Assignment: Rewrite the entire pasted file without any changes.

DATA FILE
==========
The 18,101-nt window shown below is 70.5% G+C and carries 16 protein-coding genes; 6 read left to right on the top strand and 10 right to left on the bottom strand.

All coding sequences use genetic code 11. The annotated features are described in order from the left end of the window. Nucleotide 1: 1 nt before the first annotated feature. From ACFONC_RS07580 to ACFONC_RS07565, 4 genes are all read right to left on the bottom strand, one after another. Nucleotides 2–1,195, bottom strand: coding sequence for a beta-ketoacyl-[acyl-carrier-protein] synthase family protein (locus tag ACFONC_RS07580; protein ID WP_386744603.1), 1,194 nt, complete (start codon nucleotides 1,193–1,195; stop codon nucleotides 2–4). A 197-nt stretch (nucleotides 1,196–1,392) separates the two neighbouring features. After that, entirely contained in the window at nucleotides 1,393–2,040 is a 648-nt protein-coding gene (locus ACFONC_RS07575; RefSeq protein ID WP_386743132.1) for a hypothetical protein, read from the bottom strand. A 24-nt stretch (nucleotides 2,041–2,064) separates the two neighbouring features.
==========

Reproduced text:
The 18,101-nt window shown below is 70.5% G+C and carries 16 protein-coding genes; 6 read left to right on the top strand and 10 right to left on the bottom strand.

All coding sequences use genetic code 11. The annotated features are described in order from the left end of the window. Nucleotide 1: 1 nt before the first annotated feature. From ACFONC_RS07580 to ACFONC_RS07565, 4 genes are all read right to left on the bottom strand, one after another. Nucleotides 2–1,195, bottom strand: coding sequence for a beta-ketoacyl-[acyl-carrier-protein] synthase family protein (locus tag ACFONC_RS07580; protein ID WP_386744603.1), 1,194 nt, complete (start codon nucleotides 1,193–1,195; stop codon nucleotides 2–4). A 197-nt stretch (nucleotides 1,196–1,392) separates the two neighbouring features. After that, entirely contained in the window at nucleotides 1,393–2,040 is a 648-nt protein-coding gene (locus ACFONC_RS07575; RefSeq protein ID WP_386743132.1) for a hypothetical protein, read from the bottom strand. A 24-nt stretch (nucleotides 2,041–2,064) separates the two neighbouring features.